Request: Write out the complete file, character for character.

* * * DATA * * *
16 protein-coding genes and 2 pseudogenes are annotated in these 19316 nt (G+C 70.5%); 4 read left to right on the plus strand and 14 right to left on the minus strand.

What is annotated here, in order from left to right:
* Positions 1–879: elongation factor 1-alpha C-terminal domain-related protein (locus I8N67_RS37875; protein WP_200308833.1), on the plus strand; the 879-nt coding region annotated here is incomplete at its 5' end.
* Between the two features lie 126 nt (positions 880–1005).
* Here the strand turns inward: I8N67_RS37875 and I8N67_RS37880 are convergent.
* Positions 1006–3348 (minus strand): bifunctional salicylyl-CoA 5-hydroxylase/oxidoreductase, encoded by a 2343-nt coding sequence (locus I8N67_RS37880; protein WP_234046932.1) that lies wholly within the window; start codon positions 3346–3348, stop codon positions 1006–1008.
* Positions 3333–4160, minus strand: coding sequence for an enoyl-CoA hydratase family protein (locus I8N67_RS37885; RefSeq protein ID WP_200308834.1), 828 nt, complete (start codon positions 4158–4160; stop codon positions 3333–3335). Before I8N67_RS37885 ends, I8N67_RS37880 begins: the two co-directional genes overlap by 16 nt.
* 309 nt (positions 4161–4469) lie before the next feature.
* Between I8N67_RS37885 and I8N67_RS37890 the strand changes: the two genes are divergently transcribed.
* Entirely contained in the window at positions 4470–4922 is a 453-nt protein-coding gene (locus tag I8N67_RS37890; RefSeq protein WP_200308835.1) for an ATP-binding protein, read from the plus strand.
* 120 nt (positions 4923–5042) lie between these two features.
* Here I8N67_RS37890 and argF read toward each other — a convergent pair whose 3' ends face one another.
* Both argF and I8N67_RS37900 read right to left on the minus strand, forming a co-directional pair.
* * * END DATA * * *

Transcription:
16 protein-coding genes and 2 pseudogenes are annotated in these 19316 nt (G+C 70.5%); 4 read left to right on the plus strand and 14 right to left on the minus strand.

What is annotated here, in order from left to right:
* Positions 1–879: elongation factor 1-alpha C-terminal domain-related protein (locus I8N67_RS37875; protein WP_200308833.1), on the plus strand; the 879-nt coding region annotated here is incomplete at its 5' end.
* Between the two features lie 126 nt (positions 880–1005).
* Here the strand turns inward: I8N67_RS37875 and I8N67_RS37880 are convergent.
* Positions 1006–3348 (minus strand): bifunctional salicylyl-CoA 5-hydroxylase/oxidoreductase, encoded by a 2343-nt coding sequence (locus I8N67_RS37880; protein WP_234046932.1) that lies wholly within the window; start codon positions 3346–3348, stop codon positions 1006–1008.
* Positions 3333–4160, minus strand: coding sequence for an enoyl-CoA hydratase family protein (locus I8N67_RS37885; RefSeq protein ID WP_200308834.1), 828 nt, complete (start codon positions 4158–4160; stop codon positions 3333–3335). Before I8N67_RS37885 ends, I8N67_RS37880 begins: the two co-directional genes overlap by 16 nt.
* 309 nt (positions 4161–4469) lie before the next feature.
* Between I8N67_RS37885 and I8N67_RS37890 the strand changes: the two genes are divergently transcribed.
* Entirely contained in the window at positions 4470–4922 is a 453-nt protein-coding gene (locus tag I8N67_RS37890; RefSeq protein WP_200308835.1) for an ATP-binding protein, read from the plus strand.
* 120 nt (positions 4923–5042) lie between these two features.
* Here I8N67_RS37890 and argF read toward each other — a convergent pair whose 3' ends face one another.
* Both argF and I8N67_RS37900 read right to left on the minus strand, forming a co-directional pair.